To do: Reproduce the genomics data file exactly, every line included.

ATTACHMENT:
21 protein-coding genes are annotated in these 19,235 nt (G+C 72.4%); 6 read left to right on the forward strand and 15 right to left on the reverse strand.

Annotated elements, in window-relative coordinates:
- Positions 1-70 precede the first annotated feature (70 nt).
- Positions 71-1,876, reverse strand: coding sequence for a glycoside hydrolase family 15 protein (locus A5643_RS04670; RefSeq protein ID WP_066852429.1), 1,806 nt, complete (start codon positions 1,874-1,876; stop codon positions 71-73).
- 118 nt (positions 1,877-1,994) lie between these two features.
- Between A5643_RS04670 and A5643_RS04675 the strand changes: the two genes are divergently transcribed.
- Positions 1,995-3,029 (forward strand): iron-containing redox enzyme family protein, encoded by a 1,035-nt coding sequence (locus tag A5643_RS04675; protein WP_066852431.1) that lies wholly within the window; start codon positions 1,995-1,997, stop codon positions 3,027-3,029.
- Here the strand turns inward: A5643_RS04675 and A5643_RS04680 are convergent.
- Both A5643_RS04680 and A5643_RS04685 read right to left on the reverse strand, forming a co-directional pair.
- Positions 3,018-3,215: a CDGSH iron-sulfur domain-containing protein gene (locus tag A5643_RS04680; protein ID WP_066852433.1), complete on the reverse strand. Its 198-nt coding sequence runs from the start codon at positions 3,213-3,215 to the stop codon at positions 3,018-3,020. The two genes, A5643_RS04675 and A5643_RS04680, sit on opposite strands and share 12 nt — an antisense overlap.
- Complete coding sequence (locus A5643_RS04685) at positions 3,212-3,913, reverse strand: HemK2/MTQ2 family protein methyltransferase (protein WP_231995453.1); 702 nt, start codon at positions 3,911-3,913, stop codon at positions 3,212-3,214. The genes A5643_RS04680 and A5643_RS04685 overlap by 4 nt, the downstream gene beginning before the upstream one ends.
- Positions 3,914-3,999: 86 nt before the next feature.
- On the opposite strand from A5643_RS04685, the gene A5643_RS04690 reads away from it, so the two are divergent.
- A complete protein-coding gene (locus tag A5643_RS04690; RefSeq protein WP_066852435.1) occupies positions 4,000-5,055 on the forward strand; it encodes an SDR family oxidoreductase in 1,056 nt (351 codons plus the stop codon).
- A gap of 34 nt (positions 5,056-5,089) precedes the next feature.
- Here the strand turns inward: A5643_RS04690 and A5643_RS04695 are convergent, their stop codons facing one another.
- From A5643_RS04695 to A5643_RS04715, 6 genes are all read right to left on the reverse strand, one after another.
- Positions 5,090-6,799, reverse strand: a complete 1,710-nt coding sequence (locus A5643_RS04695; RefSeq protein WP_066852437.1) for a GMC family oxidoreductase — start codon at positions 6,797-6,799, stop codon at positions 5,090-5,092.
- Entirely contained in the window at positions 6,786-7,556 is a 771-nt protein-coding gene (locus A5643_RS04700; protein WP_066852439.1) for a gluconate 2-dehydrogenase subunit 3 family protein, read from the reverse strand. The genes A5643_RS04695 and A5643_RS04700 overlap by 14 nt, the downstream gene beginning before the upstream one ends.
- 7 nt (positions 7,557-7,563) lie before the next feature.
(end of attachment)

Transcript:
21 protein-coding genes are annotated in these 19,235 nt (G+C 72.4%); 6 read left to right on the forward strand and 15 right to left on the reverse strand.

Annotated elements, in window-relative coordinates:
- Positions 1-70 precede the first annotated feature (70 nt).
- Positions 71-1,876, reverse strand: coding sequence for a glycoside hydrolase family 15 protein (locus A5643_RS04670; RefSeq protein ID WP_066852429.1), 1,806 nt, complete (start codon positions 1,874-1,876; stop codon positions 71-73).
- 118 nt (positions 1,877-1,994) lie between these two features.
- Between A5643_RS04670 and A5643_RS04675 the strand changes: the two genes are divergently transcribed.
- Positions 1,995-3,029 (forward strand): iron-containing redox enzyme family protein, encoded by a 1,035-nt coding sequence (locus tag A5643_RS04675; protein WP_066852431.1) that lies wholly within the window; start codon positions 1,995-1,997, stop codon positions 3,027-3,029.
- Here the strand turns inward: A5643_RS04675 and A5643_RS04680 are convergent.
- Both A5643_RS04680 and A5643_RS04685 read right to left on the reverse strand, forming a co-directional pair.
- Positions 3,018-3,215: a CDGSH iron-sulfur domain-containing protein gene (locus tag A5643_RS04680; protein ID WP_066852433.1), complete on the reverse strand. Its 198-nt coding sequence runs from the start codon at positions 3,213-3,215 to the stop codon at positions 3,018-3,020. The two genes, A5643_RS04675 and A5643_RS04680, sit on opposite strands and share 12 nt — an antisense overlap.
- Complete coding sequence (locus A5643_RS04685) at positions 3,212-3,913, reverse strand: HemK2/MTQ2 family protein methyltransferase (protein WP_231995453.1); 702 nt, start codon at positions 3,911-3,913, stop codon at positions 3,212-3,214. The genes A5643_RS04680 and A5643_RS04685 overlap by 4 nt, the downstream gene beginning before the upstream one ends.
- Positions 3,914-3,999: 86 nt before the next feature.
- On the opposite strand from A5643_RS04685, the gene A5643_RS04690 reads away from it, so the two are divergent.
- A complete protein-coding gene (locus tag A5643_RS04690; RefSeq protein WP_066852435.1) occupies positions 4,000-5,055 on the forward strand; it encodes an SDR family oxidoreductase in 1,056 nt (351 codons plus the stop codon).
- A gap of 34 nt (positions 5,056-5,089) precedes the next feature.
- Here the strand turns inward: A5643_RS04690 and A5643_RS04695 are convergent, their stop codons facing one another.
- From A5643_RS04695 to A5643_RS04715, 6 genes are all read right to left on the reverse strand, one after another.
- Positions 5,090-6,799, reverse strand: a complete 1,710-nt coding sequence (locus A5643_RS04695; RefSeq protein WP_066852437.1) for a GMC family oxidoreductase — start codon at positions 6,797-6,799, stop codon at positions 5,090-5,092.
- Entirely contained in the window at positions 6,786-7,556 is a 771-nt protein-coding gene (locus A5643_RS04700; protein WP_066852439.1) for a gluconate 2-dehydrogenase subunit 3 family protein, read from the reverse strand. The genes A5643_RS04695 and A5643_RS04700 overlap by 14 nt, the downstream gene beginning before the upstream one ends.
- 7 nt (positions 7,557-7,563) lie before the next feature.